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Colorado Supreme Court: Hotel Owes Duty To Intoxicated Guest


The Supreme Court of Colorado recently held that a hotel could be held liable for an automobile collision that occurred after a security guard evicted an intoxicated guest. Westin Operator, LLC v. Groh, 2015 CO 25, 2015 Colo. LEXIS 295 (Colo. 2015). The action landed in that court after the Colorado Court of Appeals reversed the judgment of a trial court that granted summary judgment to the hotel. The suit had been brought by Jillian Groh’s parents after she and a group of intoxicated companions were evicted by a Westin security guard, ultimately resulting in a crash that killed one man and left Groh in a persistent vegetative state with traumatic brain injuries. In affirming the decision of the Court of Appeals, the Supreme Court of Colorado set out the duty of care that a hotel owes to a guest during a lawful eviction from the hotel premises. 

The facts underlying the case were simple. On Saturday, March 3, 2007, Groh, along with two friends, registered as a guest at the Westin in Denver. Later that night, around 2:00 a.m., the women returned to the hotel, along with an additional five to eight people. Although other nearby rooms were occupied, there were no noise complaints. The group, however, attracted a security guard’s attention, and around 2:45 a.m., an argument occurred between the group and the security guard, resulting in Groh and her group being told to leave the premises.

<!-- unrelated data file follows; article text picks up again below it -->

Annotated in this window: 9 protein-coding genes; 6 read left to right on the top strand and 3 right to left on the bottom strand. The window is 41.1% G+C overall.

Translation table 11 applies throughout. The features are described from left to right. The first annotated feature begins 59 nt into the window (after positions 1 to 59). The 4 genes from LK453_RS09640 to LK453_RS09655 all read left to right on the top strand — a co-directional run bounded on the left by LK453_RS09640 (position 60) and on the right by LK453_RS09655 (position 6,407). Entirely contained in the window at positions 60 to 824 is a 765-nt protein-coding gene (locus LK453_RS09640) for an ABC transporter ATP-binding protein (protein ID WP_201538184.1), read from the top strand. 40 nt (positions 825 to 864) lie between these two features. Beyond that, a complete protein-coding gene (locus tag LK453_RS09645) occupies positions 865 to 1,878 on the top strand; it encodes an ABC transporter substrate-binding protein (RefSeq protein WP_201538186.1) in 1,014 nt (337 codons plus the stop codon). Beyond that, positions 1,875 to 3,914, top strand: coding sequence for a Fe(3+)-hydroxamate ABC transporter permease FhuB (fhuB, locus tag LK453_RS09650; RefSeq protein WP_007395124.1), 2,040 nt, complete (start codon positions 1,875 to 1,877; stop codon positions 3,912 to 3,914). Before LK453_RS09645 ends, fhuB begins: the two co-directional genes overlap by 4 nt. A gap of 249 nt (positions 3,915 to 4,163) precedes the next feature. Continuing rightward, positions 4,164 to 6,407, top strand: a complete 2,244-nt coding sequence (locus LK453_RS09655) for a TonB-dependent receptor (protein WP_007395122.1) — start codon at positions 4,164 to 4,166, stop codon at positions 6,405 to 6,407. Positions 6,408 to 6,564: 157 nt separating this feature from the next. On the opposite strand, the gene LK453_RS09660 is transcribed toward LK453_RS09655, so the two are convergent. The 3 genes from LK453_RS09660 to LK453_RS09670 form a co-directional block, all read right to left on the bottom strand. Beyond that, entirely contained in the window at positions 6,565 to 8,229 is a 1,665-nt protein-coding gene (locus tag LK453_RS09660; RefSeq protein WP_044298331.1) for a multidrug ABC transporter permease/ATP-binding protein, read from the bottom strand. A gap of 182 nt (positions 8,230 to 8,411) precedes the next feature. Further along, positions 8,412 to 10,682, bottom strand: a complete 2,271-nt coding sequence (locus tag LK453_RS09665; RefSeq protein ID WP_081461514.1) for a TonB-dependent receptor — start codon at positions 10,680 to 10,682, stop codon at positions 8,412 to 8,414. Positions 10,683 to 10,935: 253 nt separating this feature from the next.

At least one person in the group informed the security guard that everyone was drunk and that the purpose of renting the room was to allow them to drink without driving. Some members of the group left separately, but the security guards escorted the Groh and the remaining group members outside. 

One of the group members testified at his deposition that he tried to look for a cab, but was unable to find one. He also stated that he had asked one of the security guards if the group could wait in the lobby while they called a taxi because it was cold outside, but the guard refused his request, blocked the door, and told him to “…get the f*** out of here.” 

At about 3:20 a.m., seven people loaded into Groh’s car, and the accident occurred shortly thereafter. The driver’s blood alcohol content was above the legal limit and she was driving at about 75 miles per hour when she struck another vehicle. 

After Groh’s parents filed suit, the action began a long process of winding through the Colorado courts, with the trial court granting summary judgment to the hotel. When the Colorado Court of Appeals reversed, it held that the hotel had a duty to evict a guest in a reasonable manner. Following the Westin’s appeal, the Supreme Court of Colorado affirmed, setting out a “reasonable care” standard that innkeepers owe to their guests. This standard requires that a hotel refrain from evicting an intoxicated guest into a foreseeably dangerous environment. The determination of whether a foreseeably dangerous environment existed at the time of eviction would depend on the guest’s physical state and the conditions under which he or she was evicted. These conditions include the time, surroundings, and weather. 

The court found that summary judgment was inappropriate because genuine issues of material fact existed as to whether the hotel breached its duty to exercise reasonable care under the circumstances. In Groh’s case, the risks of drunk driving and injury were high, even though the possible availability of a taxi might have mitigated that risk. Moreover, a reasonable person could foresee that a group of intoxicated individuals evicted from a hotel might be involved in a drunken driving accident that would cause injuries. 

The action was remanded back to the trial court for further proceedings.       For more information about LexisNexis products and solutions, connect with us through our corporate site.